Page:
We're blessed with some of the most beautiful walking trails in Ohio and each park has it's own unique qualities, but don't overdue it. Start gradually with short walks and work you way up to a longer walks. Most parks are open daylight hours from early morning to dusk so pick a time that works for you and come out and enjoy the natural beauty of the parks. Many people walk their dogs at Edison Woods. so feel free to bring your dog to the park with you, just remember that for the safety of your dog and people in the park, all dogs must be leashed at all times.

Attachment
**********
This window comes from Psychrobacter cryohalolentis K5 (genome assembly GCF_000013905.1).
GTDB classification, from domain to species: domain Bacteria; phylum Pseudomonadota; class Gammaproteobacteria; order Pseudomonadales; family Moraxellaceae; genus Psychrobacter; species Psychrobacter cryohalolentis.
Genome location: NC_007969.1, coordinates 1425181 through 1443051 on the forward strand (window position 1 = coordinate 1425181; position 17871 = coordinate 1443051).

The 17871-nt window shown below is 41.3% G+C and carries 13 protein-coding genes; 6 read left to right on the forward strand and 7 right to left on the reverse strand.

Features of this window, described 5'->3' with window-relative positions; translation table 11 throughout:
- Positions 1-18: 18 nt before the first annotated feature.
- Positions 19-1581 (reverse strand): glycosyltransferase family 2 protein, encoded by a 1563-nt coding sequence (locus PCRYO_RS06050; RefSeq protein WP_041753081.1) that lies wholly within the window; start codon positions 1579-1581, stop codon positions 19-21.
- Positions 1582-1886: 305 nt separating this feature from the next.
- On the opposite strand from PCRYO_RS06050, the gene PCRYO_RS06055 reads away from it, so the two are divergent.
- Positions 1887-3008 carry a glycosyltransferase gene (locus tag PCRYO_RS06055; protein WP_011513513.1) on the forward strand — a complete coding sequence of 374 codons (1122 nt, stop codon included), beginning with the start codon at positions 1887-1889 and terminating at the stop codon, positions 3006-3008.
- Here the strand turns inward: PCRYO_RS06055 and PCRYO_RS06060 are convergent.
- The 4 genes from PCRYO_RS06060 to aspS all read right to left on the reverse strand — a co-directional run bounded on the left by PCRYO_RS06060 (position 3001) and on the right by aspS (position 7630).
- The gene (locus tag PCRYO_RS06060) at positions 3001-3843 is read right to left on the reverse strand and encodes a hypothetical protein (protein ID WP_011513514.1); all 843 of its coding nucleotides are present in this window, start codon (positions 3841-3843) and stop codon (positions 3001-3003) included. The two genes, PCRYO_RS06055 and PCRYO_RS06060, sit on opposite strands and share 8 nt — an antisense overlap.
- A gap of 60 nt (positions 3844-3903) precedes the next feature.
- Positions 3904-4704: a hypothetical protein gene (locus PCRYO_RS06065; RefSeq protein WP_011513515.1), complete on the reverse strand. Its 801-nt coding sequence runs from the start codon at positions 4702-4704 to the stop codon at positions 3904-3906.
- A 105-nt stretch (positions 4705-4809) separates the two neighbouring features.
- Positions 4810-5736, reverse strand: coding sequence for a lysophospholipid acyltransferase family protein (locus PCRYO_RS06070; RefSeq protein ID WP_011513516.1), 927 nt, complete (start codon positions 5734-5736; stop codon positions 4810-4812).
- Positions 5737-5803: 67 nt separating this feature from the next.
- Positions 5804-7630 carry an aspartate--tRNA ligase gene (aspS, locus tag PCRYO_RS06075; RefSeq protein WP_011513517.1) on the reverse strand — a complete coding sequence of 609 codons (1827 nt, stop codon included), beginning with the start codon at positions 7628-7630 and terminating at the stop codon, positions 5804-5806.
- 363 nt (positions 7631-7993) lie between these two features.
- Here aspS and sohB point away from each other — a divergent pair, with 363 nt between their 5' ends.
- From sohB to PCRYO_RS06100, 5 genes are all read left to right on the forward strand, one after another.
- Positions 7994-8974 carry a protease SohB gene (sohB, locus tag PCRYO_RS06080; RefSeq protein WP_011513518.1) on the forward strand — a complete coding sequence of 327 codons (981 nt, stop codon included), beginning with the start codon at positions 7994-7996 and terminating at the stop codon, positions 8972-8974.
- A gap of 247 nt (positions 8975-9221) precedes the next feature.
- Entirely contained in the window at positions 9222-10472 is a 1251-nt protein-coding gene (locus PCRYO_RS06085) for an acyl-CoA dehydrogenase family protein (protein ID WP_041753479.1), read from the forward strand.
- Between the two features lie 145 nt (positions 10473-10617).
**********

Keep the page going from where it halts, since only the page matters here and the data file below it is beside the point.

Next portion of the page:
Click Here To See A Gallery of the  Fall Colors of Edison Woods

 

Click Here To Visit Erie Metroparks Edison Woods Preserve Website

 

Click Here To Visit the Friends of Erie MetroParks Site

 

 

 

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This Page Last Updated: 06/12/2011